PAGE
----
Final body weight
                                                                                                                                                                                                                                                                              Growth rate

                                                                                   comparable to those raised in the respective ponds (Fig. 1). Table 1 gives               Cages
                                                                                   zootechnical results and estimations of the amounts of variability for the               Mean                   31.1       37.8    2291   2408                19.91           17.22     0.226         0.199     2.29   2.28
                                                                                   zootechnical parameters between cages (experimental unit), for both sets                 SD                      3.4        4.2    346     299                0.99            0.63      0.014         0.009     0.19   0.13
                                                                                                                                                                            Variance1             0.001a     0.002a 120323a 89707a               0.98a            0.4a    0.0002a       0.0001a   0.036a 0.016a
                                                                                   (cages-A and cages-B). For each parameter recorded, no significant difference            Coef Var              0.108       0.111   0.151  0.124               0.05             0.04      0.06         0.044    0.083 0.056
                                                                                   has been shown between variances.                                                        Mean CV* (%)                 11.0                   13.7                       4.4                      5.4                 7.0

                                                                                   Based on average CV, the requisite number of replications necessary to                   1 Fisher test for variance equality
                                                                                                                                                                            * Coefficient of variation (CV) = (pooled standard deviation / mean) x 100
                                                                                   determine a treatment effect (5, 10, 15, 20, 25 and 30 % of the mean) according
                                                                                   to the considered parameter has been calculated for each experiment design,
                                                                                   “cage as experimental unit” or “ pond as experimental unit “ (Table 2).                  Table 2. Estimated number of replications needed in shrimp experiments depending of which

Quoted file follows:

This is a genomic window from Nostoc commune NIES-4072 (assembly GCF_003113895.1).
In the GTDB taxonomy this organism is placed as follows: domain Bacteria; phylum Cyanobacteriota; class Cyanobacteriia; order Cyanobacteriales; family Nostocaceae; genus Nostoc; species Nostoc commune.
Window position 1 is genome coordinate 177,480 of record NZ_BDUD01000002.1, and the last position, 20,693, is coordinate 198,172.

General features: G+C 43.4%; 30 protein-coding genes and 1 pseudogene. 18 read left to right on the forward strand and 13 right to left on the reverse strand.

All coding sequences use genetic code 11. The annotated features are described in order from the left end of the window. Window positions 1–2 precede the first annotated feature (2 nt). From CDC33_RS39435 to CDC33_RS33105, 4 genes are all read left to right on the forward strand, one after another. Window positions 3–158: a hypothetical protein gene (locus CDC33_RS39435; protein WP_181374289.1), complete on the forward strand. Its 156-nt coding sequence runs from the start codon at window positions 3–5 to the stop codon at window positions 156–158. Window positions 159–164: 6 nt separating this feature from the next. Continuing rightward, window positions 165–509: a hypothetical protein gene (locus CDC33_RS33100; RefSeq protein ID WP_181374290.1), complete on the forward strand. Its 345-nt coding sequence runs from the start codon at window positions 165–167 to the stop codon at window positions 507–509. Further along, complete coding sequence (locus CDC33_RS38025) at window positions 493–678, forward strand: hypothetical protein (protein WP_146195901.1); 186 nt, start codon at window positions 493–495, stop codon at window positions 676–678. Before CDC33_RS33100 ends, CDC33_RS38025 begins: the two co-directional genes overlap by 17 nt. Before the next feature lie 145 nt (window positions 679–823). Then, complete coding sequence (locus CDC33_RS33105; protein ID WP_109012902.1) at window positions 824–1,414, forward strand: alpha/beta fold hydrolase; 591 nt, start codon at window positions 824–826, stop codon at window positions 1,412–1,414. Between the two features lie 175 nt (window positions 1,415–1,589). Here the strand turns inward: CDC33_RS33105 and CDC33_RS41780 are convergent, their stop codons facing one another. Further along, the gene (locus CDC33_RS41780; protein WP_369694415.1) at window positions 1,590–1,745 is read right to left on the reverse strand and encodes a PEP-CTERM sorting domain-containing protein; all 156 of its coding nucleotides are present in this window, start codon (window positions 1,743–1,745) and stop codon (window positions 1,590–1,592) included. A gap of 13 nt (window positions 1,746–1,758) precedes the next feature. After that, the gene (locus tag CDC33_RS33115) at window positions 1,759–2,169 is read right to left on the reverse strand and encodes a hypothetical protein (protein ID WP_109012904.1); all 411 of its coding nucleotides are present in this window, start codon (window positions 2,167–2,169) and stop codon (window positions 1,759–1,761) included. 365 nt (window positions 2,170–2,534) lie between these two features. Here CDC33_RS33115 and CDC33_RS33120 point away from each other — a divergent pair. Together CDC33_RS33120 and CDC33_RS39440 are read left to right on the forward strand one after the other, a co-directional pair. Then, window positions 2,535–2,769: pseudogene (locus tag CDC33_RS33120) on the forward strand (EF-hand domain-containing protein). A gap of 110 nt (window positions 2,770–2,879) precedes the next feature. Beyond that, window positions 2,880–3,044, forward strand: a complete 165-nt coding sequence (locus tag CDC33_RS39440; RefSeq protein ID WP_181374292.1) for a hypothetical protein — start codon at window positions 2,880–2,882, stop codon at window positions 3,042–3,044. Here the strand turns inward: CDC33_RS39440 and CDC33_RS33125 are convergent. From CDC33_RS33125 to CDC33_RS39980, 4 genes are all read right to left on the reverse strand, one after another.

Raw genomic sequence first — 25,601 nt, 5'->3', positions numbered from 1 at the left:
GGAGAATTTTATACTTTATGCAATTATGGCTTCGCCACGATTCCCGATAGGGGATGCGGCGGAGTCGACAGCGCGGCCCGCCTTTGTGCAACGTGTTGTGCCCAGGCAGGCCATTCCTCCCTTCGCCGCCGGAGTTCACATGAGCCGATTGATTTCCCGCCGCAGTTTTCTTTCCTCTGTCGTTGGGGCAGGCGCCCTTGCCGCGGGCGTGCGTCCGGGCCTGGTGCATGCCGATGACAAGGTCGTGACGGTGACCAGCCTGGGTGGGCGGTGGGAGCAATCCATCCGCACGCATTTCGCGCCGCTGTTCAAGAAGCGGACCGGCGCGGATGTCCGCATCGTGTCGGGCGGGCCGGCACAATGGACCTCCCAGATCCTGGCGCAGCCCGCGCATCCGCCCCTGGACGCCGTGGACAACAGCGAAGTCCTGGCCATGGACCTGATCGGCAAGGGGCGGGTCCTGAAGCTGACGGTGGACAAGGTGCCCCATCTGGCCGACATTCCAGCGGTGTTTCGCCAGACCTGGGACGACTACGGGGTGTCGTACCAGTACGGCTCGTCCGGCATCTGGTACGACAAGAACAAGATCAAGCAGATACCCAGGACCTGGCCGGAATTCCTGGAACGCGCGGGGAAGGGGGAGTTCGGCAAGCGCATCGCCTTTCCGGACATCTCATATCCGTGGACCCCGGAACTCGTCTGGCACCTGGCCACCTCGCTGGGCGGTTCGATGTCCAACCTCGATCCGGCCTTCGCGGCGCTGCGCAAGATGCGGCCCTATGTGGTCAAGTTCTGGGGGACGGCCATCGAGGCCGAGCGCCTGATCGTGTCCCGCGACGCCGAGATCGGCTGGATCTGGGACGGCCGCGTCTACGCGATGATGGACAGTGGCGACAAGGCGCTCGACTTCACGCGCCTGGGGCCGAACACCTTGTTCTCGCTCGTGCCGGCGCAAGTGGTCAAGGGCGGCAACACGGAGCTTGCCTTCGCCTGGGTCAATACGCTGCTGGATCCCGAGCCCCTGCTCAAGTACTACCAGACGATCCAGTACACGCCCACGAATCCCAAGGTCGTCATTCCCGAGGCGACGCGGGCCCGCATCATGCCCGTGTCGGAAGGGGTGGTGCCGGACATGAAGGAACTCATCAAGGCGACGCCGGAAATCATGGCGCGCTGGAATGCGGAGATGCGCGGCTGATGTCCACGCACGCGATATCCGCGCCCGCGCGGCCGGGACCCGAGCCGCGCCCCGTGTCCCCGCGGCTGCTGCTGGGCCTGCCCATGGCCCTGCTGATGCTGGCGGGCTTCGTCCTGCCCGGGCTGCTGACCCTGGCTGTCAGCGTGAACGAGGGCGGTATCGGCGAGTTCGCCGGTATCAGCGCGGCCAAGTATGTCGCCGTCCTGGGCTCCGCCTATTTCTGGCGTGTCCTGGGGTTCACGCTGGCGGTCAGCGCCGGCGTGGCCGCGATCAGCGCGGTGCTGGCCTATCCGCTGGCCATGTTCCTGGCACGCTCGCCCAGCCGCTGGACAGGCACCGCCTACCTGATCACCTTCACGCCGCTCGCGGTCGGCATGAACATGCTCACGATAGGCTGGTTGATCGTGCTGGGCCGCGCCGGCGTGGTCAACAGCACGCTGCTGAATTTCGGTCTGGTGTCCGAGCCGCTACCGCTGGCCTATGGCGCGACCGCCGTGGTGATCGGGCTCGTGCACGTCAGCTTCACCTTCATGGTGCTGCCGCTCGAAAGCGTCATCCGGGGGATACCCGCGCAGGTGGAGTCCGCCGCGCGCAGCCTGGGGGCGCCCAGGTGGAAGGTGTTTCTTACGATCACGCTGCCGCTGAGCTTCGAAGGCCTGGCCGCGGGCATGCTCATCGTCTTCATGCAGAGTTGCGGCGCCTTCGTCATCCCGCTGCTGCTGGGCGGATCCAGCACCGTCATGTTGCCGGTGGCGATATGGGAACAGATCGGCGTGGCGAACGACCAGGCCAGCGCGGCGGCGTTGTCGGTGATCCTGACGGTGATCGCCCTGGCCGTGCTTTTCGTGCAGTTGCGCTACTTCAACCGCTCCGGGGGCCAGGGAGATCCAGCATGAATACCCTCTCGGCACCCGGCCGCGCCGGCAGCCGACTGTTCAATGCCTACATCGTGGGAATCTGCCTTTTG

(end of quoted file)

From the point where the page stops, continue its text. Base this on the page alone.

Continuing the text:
rearing system is considered as experimental unit a.

                                                                                   Low survival rate during this study was a consequence of high mortalities
                                                                                                                                                                             Experimental Parameters                          Average                    Expected differences, % of meana
                                                                                   the first 3 weeks of the trial. These mortalities affected at the same time               design                                             CVb              5          10           15       20         25         30
                                                                                   shrimps reared inside as well as outside the cages and can be related to the              Cages              Survival (%)                      11            71          20           10         7        5          4
                                                                                   “summer syndrome”(Castex et al., 2007)                                                                       Final body weight                  5            18           6           4          3        3          2
                                                                                   Despite of the high mortalities recorded during the trial, the FCR for cages-                                Daily growth rate                  6            23           8            4         3        3          3
                                                                                   A and cages-B sets approached 2 and were, 13% and 17% lower than those                                       Final biomass                     14           126          32           15         9        7          5